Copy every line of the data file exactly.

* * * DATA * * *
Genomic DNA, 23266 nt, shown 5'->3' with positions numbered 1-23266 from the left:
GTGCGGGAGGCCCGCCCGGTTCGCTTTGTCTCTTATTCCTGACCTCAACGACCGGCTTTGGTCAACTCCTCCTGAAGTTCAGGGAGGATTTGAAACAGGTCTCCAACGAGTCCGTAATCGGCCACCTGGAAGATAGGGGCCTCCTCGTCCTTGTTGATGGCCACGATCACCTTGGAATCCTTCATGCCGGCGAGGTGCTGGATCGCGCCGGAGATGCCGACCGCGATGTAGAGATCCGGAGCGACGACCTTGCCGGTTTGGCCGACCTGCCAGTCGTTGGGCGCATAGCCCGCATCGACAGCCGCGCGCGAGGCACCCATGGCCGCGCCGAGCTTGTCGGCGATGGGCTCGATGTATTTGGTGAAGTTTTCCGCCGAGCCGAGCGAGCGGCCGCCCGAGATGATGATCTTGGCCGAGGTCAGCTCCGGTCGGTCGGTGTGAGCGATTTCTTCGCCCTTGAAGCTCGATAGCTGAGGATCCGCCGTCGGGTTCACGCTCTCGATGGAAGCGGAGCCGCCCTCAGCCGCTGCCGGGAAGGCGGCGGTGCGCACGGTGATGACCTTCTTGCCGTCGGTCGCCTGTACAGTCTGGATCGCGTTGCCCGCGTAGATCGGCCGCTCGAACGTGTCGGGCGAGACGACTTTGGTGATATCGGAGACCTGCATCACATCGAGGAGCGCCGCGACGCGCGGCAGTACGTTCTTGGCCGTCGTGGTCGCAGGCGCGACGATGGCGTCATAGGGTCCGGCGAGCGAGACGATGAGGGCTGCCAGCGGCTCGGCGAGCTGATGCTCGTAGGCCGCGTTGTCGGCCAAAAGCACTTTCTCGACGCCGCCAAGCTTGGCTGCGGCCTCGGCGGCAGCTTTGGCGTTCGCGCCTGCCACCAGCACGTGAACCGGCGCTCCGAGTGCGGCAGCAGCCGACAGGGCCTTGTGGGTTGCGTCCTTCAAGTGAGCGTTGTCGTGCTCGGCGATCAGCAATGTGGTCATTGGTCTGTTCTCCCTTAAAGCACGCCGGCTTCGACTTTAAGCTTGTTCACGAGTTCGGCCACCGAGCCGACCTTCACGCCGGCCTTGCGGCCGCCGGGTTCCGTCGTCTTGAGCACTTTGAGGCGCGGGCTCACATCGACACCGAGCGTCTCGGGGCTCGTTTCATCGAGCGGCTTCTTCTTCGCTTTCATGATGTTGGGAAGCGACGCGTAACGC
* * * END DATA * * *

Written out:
Genomic DNA, 23266 nt, shown 5'->3' with positions numbered 1-23266 from the left:
GTGCGGGAGGCCCGCCCGGTTCGCTTTGTCTCTTATTCCTGACCTCAACGACCGGCTTTGGTCAACTCCTCCTGAAGTTCAGGGAGGATTTGAAACAGGTCTCCAACGAGTCCGTAATCGGCCACCTGGAAGATAGGGGCCTCCTCGTCCTTGTTGATGGCCACGATCACCTTGGAATCCTTCATGCCGGCGAGGTGCTGGATCGCGCCGGAGATGCCGACCGCGATGTAGAGATCCGGAGCGACGACCTTGCCGGTTTGGCCGACCTGCCAGTCGTTGGGCGCATAGCCCGCATCGACAGCCGCGCGCGAGGCACCCATGGCCGCGCCGAGCTTGTCGGCGATGGGCTCGATGTATTTGGTGAAGTTTTCCGCCGAGCCGAGCGAGCGGCCGCCCGAGATGATGATCTTGGCCGAGGTCAGCTCCGGTCGGTCGGTGTGAGCGATTTCTTCGCCCTTGAAGCTCGATAGCTGAGGATCCGCCGTCGGGTTCACGCTCTCGATGGAAGCGGAGCCGCCCTCAGCCGCTGCCGGGAAGGCGGCGGTGCGCACGGTGATGACCTTCTTGCCGTCGGTCGCCTGTACAGTCTGGATCGCGTTGCCCGCGTAGATCGGCCGCTCGAACGTGTCGGGCGAGACGACTTTGGTGATATCGGAGACCTGCATCACATCGAGGAGCGCCGCGACGCGCGGCAGTACGTTCTTGGCCGTCGTGGTCGCAGGCGCGACGATGGCGTCATAGGGTCCGGCGAGCGAGACGATGAGGGCTGCCAGCGGCTCGGCGAGCTGATGCTCGTAGGCCGCGTTGTCGGCCAAAAGCACTTTCTCGACGCCGCCAAGCTTGGCTGCGGCCTCGGCGGCAGCTTTGGCGTTCGCGCCTGCCACCAGCACGTGAACCGGCGCTCCGAGTGCGGCAGCAGCCGACAGGGCCTTGTGGGTTGCGTCCTTCAAGTGAGCGTTGTCGTGCTCGGCGATCAGCAATGTGGTCATTGGTCTGTTCTCCCTTAAAGCACGCCGGCTTCGACTTTAAGCTTGTTCACGAGTTCGGCCACCGAGCCGACCTTCACGCCGGCCTTGCGGCCGCCGGGTTCCGTCGTCTTGAGCACTTTGAGGCGCGGGCTCACATCGACACCGAGCGTCTCGGGGCTCGTTTCATCGAGCGGCTTCTTCTTCGCTTTCATGATGTTGGGAAGCGACGCGTAACGC